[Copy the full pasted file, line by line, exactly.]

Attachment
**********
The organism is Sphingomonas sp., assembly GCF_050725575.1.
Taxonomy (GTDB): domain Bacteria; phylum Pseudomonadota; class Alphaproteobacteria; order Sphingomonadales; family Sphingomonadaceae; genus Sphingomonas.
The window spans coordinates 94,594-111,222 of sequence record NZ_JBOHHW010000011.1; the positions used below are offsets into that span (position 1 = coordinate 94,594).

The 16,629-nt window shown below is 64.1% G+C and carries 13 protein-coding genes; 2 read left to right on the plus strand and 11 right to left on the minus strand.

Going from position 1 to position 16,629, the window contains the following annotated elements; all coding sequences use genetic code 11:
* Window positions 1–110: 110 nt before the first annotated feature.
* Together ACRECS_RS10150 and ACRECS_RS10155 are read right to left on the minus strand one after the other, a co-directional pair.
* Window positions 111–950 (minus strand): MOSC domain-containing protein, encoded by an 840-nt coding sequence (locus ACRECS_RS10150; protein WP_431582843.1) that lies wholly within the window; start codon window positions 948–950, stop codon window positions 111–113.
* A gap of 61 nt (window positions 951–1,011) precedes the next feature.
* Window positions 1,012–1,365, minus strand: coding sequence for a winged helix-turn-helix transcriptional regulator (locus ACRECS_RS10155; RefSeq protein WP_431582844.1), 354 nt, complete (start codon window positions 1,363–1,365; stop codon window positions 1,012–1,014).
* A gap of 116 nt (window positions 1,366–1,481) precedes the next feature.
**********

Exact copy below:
The organism is Sphingomonas sp., assembly GCF_050725575.1.
Taxonomy (GTDB): domain Bacteria; phylum Pseudomonadota; class Alphaproteobacteria; order Sphingomonadales; family Sphingomonadaceae; genus Sphingomonas.
The window spans coordinates 94,594-111,222 of sequence record NZ_JBOHHW010000011.1; the positions used below are offsets into that span (position 1 = coordinate 94,594).

The 16,629-nt window shown below is 64.1% G+C and carries 13 protein-coding genes; 2 read left to right on the plus strand and 11 right to left on the minus strand.

Going from position 1 to position 16,629, the window contains the following annotated elements; all coding sequences use genetic code 11:
* Window positions 1–110: 110 nt before the first annotated feature.
* Together ACRECS_RS10150 and ACRECS_RS10155 are read right to left on the minus strand one after the other, a co-directional pair.
* Window positions 111–950 (minus strand): MOSC domain-containing protein, encoded by an 840-nt coding sequence (locus ACRECS_RS10150; protein WP_431582843.1) that lies wholly within the window; start codon window positions 948–950, stop codon window positions 111–113.
* A gap of 61 nt (window positions 951–1,011) precedes the next feature.
* Window positions 1,012–1,365, minus strand: coding sequence for a winged helix-turn-helix transcriptional regulator (locus ACRECS_RS10155; RefSeq protein WP_431582844.1), 354 nt, complete (start codon window positions 1,363–1,365; stop codon window positions 1,012–1,014).
* A gap of 116 nt (window positions 1,366–1,481) precedes the next feature.